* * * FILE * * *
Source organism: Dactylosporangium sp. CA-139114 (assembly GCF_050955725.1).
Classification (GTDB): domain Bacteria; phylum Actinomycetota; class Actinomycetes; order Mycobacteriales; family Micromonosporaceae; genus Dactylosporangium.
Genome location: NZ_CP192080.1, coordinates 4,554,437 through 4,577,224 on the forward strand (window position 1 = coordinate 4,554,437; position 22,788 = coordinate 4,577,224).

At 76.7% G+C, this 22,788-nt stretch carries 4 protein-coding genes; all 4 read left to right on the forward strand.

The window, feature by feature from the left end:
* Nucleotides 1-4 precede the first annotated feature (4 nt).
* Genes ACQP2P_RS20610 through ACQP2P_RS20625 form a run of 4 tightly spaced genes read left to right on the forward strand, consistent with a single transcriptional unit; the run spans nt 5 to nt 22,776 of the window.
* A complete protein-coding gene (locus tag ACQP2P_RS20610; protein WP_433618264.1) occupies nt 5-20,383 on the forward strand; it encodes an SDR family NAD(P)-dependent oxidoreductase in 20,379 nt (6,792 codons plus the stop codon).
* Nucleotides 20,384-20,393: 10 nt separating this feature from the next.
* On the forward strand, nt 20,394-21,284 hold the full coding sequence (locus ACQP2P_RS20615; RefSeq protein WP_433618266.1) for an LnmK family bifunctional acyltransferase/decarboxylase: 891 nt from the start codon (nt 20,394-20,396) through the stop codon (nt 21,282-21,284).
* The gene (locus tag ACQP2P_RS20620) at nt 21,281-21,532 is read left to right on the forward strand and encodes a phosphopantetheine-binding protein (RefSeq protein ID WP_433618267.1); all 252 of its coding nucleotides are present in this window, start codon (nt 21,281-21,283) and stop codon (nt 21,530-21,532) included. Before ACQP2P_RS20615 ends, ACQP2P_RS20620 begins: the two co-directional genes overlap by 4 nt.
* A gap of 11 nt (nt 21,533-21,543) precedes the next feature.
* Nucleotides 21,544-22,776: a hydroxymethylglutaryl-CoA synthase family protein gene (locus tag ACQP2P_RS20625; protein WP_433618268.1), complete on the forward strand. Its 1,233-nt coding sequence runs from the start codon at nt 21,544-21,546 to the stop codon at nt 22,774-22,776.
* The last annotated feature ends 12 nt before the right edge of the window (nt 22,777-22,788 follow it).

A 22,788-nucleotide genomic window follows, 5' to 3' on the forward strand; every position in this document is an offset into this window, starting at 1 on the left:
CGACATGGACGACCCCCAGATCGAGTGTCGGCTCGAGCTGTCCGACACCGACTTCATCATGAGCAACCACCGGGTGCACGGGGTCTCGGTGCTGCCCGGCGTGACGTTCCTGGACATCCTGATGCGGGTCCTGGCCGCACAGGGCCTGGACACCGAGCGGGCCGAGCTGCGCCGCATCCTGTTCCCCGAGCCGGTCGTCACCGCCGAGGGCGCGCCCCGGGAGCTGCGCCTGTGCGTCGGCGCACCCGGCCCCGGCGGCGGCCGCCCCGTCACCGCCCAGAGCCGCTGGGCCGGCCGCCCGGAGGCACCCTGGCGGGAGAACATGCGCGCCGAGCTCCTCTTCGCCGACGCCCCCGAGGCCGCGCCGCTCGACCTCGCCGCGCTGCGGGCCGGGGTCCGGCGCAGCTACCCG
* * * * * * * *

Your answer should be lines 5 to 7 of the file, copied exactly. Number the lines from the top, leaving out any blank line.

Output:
The window, feature by feature from the left end:
* Nucleotides 1-4 precede the first annotated feature (4 nt).
* Genes ACQP2P_RS20610 through ACQP2P_RS20625 form a run of 4 tightly spaced genes read left to right on the forward strand, consistent with a single transcriptional unit; the run spans nt 5 to nt 22,776 of the window.